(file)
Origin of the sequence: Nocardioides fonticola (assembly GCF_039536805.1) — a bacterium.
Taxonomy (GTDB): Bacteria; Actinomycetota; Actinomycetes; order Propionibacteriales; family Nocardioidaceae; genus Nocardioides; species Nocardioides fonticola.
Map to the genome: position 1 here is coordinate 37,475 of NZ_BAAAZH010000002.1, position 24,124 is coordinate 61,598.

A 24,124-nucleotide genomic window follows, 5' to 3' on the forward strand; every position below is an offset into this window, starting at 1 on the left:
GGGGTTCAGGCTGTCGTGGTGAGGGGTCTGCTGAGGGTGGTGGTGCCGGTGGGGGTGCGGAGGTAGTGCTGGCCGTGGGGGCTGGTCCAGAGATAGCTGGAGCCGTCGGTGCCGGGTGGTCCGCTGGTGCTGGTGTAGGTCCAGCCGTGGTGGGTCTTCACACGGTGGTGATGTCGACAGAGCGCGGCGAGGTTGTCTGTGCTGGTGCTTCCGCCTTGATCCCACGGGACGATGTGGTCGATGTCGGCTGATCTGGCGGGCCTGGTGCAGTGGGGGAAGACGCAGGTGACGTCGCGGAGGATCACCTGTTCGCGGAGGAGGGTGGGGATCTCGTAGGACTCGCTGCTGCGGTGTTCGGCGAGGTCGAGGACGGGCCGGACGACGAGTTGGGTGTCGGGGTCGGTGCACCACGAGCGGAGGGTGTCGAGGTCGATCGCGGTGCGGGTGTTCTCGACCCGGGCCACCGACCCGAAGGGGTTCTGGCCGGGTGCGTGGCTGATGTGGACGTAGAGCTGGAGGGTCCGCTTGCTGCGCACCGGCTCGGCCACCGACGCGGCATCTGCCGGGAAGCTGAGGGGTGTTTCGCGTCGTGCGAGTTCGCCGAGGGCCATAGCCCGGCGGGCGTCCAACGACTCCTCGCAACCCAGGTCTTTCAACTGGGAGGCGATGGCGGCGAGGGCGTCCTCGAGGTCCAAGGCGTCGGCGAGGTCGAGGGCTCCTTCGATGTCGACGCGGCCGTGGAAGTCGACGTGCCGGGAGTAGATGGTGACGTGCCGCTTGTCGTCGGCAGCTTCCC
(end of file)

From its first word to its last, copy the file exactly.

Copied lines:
Origin of the sequence: Nocardioides fonticola (assembly GCF_039536805.1) — a bacterium.
Taxonomy (GTDB): Bacteria; Actinomycetota; Actinomycetes; order Propionibacteriales; family Nocardioidaceae; genus Nocardioides; species Nocardioides fonticola.
Map to the genome: position 1 here is coordinate 37,475 of NZ_BAAAZH010000002.1, position 24,124 is coordinate 61,598.

A 24,124-nucleotide genomic window follows, 5' to 3' on the forward strand; every position below is an offset into this window, starting at 1 on the left:
GGGGTTCAGGCTGTCGTGGTGAGGGGTCTGCTGAGGGTGGTGGTGCCGGTGGGGGTGCGGAGGTAGTGCTGGCCGTGGGGGCTGGTCCAGAGATAGCTGGAGCCGTCGGTGCCGGGTGGTCCGCTGGTGCTGGTGTAGGTCCAGCCGTGGTGGGTCTTCACACGGTGGTGATGTCGACAGAGCGCGGCGAGGTTGTCTGTGCTGGTGCTTCCGCCTTGATCCCACGGGACGATGTGGTCGATGTCGGCTGATCTGGCGGGCCTGGTGCAGTGGGGGAAGACGCAGGTGACGTCGCGGAGGATCACCTGTTCGCGGAGGAGGGTGGGGATCTCGTAGGACTCGCTGCTGCGGTGTTCGGCGAGGTCGAGGACGGGCCGGACGACGAGTTGGGTGTCGGGGTCGGTGCACCACGAGCGGAGGGTGTCGAGGTCGATCGCGGTGCGGGTGTTCTCGACCCGGGCCACCGACCCGAAGGGGTTCTGGCCGGGTGCGTGGCTGATGTGGACGTAGAGCTGGAGGGTCCGCTTGCTGCGCACCGGCTCGGCCACCGACGCGGCATCTGCCGGGAAGCTGAGGGGTGTTTCGCGTCGTGCGAGTTCGCCGAGGGCCATAGCCCGGCGGGCGTCCAACGACTCCTCGCAACCCAGGTCTTTCAACTGGGAGGCGATGGCGGCGAGGGCGTCCTCGAGGTCCAAGGCGTCGGCGAGGTCGAGGGCTCCTTCGATGTCGACGCGGCCGTGGAAGTCGACGTGCCGGGAGTAGATGGTGACGTGCCGCTTGTCGTCGGCAGCTTCCC